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Discussion and questions related to the course Understanding AFR
Recently did a dyno baseline 2 VW cars with 2.0 direct injection turbo engine and it seems that these cars runs very lean out from factory at about 14:1 - 14.2:1 on the exhaust tail of the dynojet wideband. So if we were to tune these VW ecu flash to up boost alittle, is it still save to run factory A/F or it is generally advisable to richen up a little?
i have watched few cars that are Direct injections,yes most of them runs lean,i have seen leaner than what you mentioned in mercedes turbo cars.
for VW with 95 ron octane i run around 0.82-0.83 lambda at peak torque to 0.85 by redline
but every car is different...new bmw turbo cars(N55) i faced miss firing issue's anything below 12 afr and 13.5 made best power all over tapered to 12.8-12.9 by redline..you have to monitor EGT and knock many VW cars have EGT channel you can log that with VCDS
i have seen mercedes run 15 afr with piggy back modules so it can make more power but i could hear it knocking with low grade octane
It's not uncommon, particularly in the more modern DI turbo engines for the wide open throttle AFR to be quite a lot leaner than a conventional port injection engine, although this is often more based around efficiency rather than power. The engines will still respond to changes in AFR in the same way as a conventional port injection engine so what we discuss in the course is still totally applicable. You can also check the sort of AFR used in stock trim as a guideline - As usual if you are increasing the engine's power output then a richer AFR would be sensible to cope with the additional combustion temperature being generated.
It would be useful if you want to tune using what would normally be considered a lean AFR to also monitor EGT pre turbo to watch how the AFR effects exhaust temperature.
This is interesting and I want to do a case study on this. EGT would be great data on these.
Let's remember one other fundamental difference about GDI cars too, the fuel is directly injected into the cylinder at super high pressures. This has a remarkable cooling effect on combustion regarding performance. My guess is this is why they get away with running stoich mixture on 600hp GDI M5. In fact on those, the only time you see the mixture go rich is when torque limiting functions are seemingly active on the top end.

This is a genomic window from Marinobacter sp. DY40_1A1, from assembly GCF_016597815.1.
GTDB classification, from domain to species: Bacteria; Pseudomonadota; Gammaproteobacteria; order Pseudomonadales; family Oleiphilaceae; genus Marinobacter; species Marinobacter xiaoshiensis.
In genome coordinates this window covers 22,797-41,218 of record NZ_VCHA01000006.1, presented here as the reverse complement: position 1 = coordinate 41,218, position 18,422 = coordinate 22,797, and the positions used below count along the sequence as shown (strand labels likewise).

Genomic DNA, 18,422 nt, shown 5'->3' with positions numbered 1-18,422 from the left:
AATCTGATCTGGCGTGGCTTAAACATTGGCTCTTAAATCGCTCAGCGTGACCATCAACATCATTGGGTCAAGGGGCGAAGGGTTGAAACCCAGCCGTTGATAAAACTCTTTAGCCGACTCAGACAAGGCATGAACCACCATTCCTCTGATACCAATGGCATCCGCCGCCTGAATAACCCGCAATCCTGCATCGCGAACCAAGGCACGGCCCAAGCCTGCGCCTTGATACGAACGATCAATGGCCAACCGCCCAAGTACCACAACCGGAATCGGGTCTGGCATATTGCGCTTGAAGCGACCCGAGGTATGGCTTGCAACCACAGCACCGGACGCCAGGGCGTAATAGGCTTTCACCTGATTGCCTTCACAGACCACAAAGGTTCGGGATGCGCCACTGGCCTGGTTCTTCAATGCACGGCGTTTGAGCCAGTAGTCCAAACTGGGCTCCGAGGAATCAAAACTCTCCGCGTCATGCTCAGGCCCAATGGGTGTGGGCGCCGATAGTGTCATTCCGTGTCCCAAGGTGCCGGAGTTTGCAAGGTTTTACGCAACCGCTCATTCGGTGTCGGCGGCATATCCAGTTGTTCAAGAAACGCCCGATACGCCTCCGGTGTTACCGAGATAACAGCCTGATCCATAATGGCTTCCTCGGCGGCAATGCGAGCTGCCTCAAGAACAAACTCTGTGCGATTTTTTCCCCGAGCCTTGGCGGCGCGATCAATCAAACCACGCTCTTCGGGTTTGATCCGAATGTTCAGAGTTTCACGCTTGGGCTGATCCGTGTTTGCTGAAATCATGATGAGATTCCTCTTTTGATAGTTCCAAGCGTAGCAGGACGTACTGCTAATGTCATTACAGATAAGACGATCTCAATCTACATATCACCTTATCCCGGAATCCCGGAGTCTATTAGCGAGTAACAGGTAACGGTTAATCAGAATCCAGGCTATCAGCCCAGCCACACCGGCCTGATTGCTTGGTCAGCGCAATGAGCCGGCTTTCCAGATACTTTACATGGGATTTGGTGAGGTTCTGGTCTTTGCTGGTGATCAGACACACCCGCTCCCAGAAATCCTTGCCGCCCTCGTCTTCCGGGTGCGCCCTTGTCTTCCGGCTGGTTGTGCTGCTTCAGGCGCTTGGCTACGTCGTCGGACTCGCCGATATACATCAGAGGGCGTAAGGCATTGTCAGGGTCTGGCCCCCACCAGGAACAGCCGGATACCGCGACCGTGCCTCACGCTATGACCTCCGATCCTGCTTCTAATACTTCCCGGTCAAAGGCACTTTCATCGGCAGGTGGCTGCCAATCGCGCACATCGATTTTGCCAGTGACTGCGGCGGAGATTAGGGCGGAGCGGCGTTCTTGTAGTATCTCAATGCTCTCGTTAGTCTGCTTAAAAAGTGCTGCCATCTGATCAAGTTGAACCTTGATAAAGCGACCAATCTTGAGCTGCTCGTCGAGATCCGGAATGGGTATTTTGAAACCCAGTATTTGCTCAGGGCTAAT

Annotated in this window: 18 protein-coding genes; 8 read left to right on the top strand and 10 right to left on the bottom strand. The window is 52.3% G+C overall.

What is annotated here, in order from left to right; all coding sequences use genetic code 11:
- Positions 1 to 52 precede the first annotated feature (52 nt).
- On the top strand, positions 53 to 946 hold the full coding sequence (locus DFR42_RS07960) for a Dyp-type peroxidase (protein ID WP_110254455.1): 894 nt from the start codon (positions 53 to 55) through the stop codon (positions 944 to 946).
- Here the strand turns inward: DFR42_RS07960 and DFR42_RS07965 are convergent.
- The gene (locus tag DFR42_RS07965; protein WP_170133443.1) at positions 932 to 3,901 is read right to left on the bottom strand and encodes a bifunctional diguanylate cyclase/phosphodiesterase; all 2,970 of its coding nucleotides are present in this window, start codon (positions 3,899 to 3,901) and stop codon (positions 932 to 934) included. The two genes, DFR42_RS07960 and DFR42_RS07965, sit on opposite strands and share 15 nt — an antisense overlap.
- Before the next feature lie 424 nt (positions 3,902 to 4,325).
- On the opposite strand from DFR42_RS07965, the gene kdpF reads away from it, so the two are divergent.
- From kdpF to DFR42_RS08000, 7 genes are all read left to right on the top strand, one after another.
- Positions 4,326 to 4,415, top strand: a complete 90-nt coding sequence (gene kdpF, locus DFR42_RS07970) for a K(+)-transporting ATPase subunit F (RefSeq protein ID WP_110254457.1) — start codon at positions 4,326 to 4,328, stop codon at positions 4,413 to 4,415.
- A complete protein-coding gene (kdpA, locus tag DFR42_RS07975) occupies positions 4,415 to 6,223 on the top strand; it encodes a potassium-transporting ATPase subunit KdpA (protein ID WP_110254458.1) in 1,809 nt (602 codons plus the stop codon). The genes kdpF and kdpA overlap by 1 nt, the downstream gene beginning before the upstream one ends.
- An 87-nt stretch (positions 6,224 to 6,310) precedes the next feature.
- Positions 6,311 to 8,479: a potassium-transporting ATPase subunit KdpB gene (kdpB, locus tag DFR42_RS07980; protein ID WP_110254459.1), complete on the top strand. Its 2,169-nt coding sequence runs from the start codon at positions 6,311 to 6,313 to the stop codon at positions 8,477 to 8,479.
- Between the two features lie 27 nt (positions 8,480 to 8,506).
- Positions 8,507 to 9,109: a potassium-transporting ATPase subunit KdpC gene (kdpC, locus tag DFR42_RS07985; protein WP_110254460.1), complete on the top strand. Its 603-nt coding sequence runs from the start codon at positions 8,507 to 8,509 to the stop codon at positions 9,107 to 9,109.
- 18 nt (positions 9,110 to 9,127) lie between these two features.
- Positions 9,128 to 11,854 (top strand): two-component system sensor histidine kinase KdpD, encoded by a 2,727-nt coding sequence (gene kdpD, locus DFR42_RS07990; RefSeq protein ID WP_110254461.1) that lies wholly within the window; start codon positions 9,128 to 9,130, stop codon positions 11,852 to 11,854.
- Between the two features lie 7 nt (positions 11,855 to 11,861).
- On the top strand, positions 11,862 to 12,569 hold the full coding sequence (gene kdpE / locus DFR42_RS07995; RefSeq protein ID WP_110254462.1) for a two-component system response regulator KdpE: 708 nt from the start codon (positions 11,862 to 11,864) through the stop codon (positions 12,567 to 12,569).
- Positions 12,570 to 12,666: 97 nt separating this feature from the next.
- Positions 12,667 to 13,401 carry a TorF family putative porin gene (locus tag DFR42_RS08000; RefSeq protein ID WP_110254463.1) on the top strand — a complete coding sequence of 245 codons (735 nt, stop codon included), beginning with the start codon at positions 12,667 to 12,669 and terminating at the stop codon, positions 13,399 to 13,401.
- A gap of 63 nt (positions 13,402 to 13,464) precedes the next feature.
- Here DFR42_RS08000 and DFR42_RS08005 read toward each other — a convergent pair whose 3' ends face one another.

One day... I will get EGT data on these.
The advantage with DI is that you can have a directed spray of fuel into the combustion chamber at the precise time that it is needed, and in the location that it would be most effective. What is generally happening with these engines is that there is an injection of fuel into the combustion chamber aimed at the spark plug, and it is timed to arrive in it's greatest (richest) concentration just as the spark fires. This means that the actual combustion event is rich, but the overall cylinder mixture is lean. This allows for a much cleaner burn, with lower emissions at the tail pipe. It also means that there can be some tricks with tuning the engine regarding when the fuel is injected, and the spark is fired, that if are not understood, can result very quickly in a failed engine.
We have a DI specific course penned for sometime early next year which will help shed a lot more light on DI tuning. BlackRex it sounds like you're describing a stratified charge configuration? My own research into current GDI engines has indicated that the majority of manufacturers have moved back to a homogenous charge design. I'm interested to hear your own experience as ours is very firmly centred right now around the FA20 which in many ways is great but in other ways is not always representative of the mainstream DI engines on the market.
The advantage with a DI engine is that you can run in a number of different modes, dependant on the load on the engine. for light loads, you can inject the fuel later in the cycle (closer to the spark event), this retains the fuel in a tighter kernel around the spark plug, promoting a stratified burn for fuel consumption and emissions requirements. When the load comes up on the engine, you can start the injection earlier in the cycle, this promotes mixing of the air fuel mixture in the cylinder, making for a more homogeneous mix through the combustion chamber.
"We have a DI specific course penned for sometime early next year "
Did this ever come to fruition? I've done a good bit of searching and have not found anything.
There was a DI injection timing webinar not too long ago.
That is somewhat helpful, but I was really hoping for that "DI specific course".
I can't make a course for you but I could help fill in some knowledge gaps. Do you have any areas of interest or specific questions related to DI?